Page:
Alf Ringstead: The right man

Pictured: Alf Ringstead in action.

Pictured: Alf Ringstead in action.

Alf Ringstead was born in County Dublin in 1927, the son of well-known English jockey Charlie Ringstead.

He grew up in the football heartland of north-west England, and by the time he was fourteen he was playing for Everton’s junior teams, earning three shillings and sixpence a week.

He got no encouragement from Everton about his future, grew disheartened, left the club, joined the Army and went off to serve in India.

When Ringstead came back to England he began working as an upholsterer, and decided to give another go. He joined Ellesmere Port Town FC, and then moved to Northwich Victoria in July 1950.

Word spread quickly to League clubs about him and, when the manager of Sheffield United saw him play for Northwich against Buxton on November 8th, 1950 he was so impressed that he signed him for United that same day.

Ringstead seized this second chance to prove his worth as a professional footballer. He was fast and direct, good on the ball, with a wickedly powerful shot, and excellent in his individual battles with defenders.

Alf had everything a top-notch winger should have but what really set him apart was his prolific goal-scoring. He excelled from the beginning of his time with Sheffield United and endeared himself to the club’s supporters by scoring with a spectacular flying header at home against Coventry in his first league match for United. The goal was a fine example of his impressive heading ability, which was a rare and valuable skill in a winger.

He didn’t let up, and when the 1951/52 season started he came flying out of the blocks. When Sheffield Wednesday came calling to United’s Bramall Lane ground in September 1951 for the grudge match of the year, the Steel City Derby, he made it clear that his spectacular start had been no fluke.

Sheffield Wednesday took just ninety seconds to score in the Derby match, leaving United somewhat stunned, but Ringstead burst into life, dancing through tackles as he pushed forward to force an opportunity for a telling pass or shot, making runs and pulling opposing defenders out of position, opening up space for his teammates to exploit.

United fought their way into the game and turned the tables on their rivals by scoring twice before the break to take a 2-1 half-time lead.

At the start of the second half Wednesday scored again to bring the scores level and put the result up for grabs again. However, before the visitors could mount a further comeback, Ringstead stepped up and scored two goals, which cut the life out of Wednesday. Their spirit was broken and United took advantage, crushing them 7-3.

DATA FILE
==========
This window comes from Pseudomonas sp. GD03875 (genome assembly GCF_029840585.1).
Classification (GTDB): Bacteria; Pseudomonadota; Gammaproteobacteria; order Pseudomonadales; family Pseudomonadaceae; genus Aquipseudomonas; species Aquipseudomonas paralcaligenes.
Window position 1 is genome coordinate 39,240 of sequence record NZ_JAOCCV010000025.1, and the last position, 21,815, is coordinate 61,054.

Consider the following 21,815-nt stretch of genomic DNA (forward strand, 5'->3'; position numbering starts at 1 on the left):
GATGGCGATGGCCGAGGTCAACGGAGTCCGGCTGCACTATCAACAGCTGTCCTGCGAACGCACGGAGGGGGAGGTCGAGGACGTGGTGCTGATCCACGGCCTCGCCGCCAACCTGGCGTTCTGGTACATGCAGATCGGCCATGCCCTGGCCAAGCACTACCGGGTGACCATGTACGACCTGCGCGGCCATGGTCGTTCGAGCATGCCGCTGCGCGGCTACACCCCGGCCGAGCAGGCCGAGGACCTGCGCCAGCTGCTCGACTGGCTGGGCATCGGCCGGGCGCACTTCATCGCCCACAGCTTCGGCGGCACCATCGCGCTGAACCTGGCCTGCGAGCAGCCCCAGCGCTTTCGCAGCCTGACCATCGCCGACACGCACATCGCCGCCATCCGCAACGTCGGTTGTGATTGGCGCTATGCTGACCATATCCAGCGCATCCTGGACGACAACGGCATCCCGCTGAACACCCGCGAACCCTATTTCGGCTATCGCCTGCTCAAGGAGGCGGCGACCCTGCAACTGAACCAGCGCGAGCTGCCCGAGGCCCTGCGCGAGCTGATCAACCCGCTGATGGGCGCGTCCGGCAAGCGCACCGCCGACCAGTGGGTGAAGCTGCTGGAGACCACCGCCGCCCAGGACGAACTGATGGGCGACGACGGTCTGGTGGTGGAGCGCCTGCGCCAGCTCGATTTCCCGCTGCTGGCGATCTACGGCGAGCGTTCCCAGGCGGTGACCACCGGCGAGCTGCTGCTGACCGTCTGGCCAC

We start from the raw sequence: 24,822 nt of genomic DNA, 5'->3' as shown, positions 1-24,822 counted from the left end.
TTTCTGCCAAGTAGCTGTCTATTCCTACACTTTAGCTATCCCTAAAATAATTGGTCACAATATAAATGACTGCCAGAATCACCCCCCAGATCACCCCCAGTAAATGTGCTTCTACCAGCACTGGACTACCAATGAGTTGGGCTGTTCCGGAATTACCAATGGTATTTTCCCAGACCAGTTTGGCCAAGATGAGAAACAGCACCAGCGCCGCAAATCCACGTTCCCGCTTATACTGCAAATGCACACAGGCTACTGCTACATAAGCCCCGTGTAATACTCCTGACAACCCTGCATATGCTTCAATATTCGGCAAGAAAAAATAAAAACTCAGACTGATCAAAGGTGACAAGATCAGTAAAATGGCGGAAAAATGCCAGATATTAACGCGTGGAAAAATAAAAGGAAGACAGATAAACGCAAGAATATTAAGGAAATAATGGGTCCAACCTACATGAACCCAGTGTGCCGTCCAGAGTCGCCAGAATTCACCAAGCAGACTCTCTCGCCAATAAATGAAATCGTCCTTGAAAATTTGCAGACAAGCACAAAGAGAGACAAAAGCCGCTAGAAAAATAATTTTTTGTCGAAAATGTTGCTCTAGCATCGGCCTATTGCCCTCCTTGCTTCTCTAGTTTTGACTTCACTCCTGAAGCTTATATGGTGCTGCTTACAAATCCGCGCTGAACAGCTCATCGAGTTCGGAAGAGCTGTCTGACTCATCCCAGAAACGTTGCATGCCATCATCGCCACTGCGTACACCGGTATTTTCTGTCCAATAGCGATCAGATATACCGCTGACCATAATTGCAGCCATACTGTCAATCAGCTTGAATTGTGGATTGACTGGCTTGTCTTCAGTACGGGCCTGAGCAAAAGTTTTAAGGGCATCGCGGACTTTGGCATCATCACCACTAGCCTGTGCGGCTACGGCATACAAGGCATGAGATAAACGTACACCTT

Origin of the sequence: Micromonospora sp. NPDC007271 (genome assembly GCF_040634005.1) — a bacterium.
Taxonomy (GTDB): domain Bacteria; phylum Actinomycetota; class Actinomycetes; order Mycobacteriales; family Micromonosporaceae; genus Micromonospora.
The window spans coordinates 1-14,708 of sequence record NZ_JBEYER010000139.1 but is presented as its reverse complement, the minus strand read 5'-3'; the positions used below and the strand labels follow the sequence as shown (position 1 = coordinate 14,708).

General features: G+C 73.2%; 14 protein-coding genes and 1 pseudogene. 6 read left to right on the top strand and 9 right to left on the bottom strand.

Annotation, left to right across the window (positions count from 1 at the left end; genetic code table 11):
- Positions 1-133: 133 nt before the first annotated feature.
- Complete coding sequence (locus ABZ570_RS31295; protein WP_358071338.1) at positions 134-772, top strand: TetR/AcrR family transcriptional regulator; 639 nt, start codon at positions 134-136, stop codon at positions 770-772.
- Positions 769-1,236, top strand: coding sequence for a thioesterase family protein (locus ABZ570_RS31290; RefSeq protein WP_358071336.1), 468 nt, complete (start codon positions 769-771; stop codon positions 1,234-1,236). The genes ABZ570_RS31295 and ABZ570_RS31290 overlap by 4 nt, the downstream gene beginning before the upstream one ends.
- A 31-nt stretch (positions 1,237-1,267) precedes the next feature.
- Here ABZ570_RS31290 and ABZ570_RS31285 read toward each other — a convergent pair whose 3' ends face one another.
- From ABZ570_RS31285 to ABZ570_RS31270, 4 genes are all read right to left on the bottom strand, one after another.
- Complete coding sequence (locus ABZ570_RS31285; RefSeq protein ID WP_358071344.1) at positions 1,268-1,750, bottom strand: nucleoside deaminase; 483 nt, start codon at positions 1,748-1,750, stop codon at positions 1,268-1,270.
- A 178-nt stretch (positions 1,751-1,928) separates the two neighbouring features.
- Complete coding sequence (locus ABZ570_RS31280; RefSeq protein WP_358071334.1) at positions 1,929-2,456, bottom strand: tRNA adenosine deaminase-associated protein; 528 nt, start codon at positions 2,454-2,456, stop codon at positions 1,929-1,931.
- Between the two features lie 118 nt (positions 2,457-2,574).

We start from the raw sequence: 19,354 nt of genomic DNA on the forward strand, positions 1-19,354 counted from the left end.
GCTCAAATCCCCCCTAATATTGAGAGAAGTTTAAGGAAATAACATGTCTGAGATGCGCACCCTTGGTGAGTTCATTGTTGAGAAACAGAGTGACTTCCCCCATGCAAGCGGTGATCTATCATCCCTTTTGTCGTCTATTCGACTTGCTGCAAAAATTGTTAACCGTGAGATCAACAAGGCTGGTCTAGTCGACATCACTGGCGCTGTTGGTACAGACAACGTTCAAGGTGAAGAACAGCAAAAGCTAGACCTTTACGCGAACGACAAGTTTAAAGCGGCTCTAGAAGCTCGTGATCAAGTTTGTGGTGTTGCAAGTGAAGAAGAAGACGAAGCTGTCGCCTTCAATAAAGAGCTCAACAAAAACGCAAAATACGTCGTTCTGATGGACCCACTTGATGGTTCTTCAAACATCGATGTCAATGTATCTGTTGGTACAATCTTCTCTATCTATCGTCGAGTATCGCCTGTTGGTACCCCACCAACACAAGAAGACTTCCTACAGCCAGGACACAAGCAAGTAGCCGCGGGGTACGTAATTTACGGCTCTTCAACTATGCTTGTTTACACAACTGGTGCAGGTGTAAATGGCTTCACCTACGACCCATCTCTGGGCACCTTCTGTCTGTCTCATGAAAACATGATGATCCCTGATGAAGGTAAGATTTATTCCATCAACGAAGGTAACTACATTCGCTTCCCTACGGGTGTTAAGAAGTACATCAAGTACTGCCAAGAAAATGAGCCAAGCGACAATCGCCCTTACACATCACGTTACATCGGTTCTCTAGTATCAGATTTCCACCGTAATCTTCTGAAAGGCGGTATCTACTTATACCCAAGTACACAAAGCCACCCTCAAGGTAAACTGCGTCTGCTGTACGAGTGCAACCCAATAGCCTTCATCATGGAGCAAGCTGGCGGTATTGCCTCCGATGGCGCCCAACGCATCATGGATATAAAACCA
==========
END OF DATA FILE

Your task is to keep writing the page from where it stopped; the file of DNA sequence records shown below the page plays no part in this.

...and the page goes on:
The game is still sung about in the city, and Ringstead’s vital contribution etched him into Sheffield football history and added to his growing reputation as a top-notch player. He was top scorer for the Blades that season with 24 league goals, a barely believable haul for a wide player.

Ringstead was also a Republic of Ireland international player, having made an impressive debut in May 1951 against Argentina. The Irish Independent report of the game said: “Ringstead was positively brilliant, fast and direct, with some lovely curling crosses that brought moments of real worry to the visiting defence.” The report concluded by saying Ireland had “the right man for the right wing.”

Pictured: Alf Ringstead during his glory years.

Pictured: Alf Ringstead during his glory years.

In his second game for Ireland, Ringstead kept up the good work with an excellent goal-scoring performance against Norway, and from then on he rarely missed an international game, becoming as reliable for his country as he was for his club. Ireland were not a great team during Ringstead’s era but they did have a chance to get to the 1958 World Cup. All that was needed was one little home win. The only problem was they had to play England who had beaten them 5-1 a fortnight before.

The game took place in May, 1957 at Dalymount Park, and in the first minute England almost scored. In the third minute, a deep cross from the Irish left beat everyone in the English box, then broke for Ringstead who had shaken off his marker to get into space. He advanced with the ball and “coolly drove it into the back of the net,” according to the match report. 1-0 to Ireland!

For the rest of the first half the score stayed as it was. After halftime Ringstead was heavily involved in Ireland’s attacking opportunities. Soon after the game’s hour mark, he played a one-two pass which almost brought a goal and in the last ten minutes of the game he put another teammate through but there was no end product.

With full-time approaching it looked like the job was done. The Dalymount Crowd roared the players on towards victory, and all seemed well. But in the last seconds England stuck a dagger in the heart of Irish hopes. As the referee breathed in to blow the final whistle, the English scored. It is said that when the ball hit the back of the Irish net, the silence could be heard in O’Connell Street.

That game was the last chance for many of the Ireland players, who never came so close to international glory again. For Ringstead, his goal that night was the last he scored for his country. His time in top-level football was nearing its end, and he played his final international in May 1959.

Two months after that final Ireland game, Ringstead left Sheffield United. In his eight years with the Blades he had scored a phenomenal 101 goals in 247 league games. He moved to Mansfield Town, then joined Frickley Colliery to wind down his career.

Ringstead finished up back where he started, playing for a small team in a small town in the north of England. But in his day he shone in the big time. For the whole of the 1950s, Alf Ringstead of Sheffield United and Ireland was “the right man for the right wing.”

By Gavan Bergin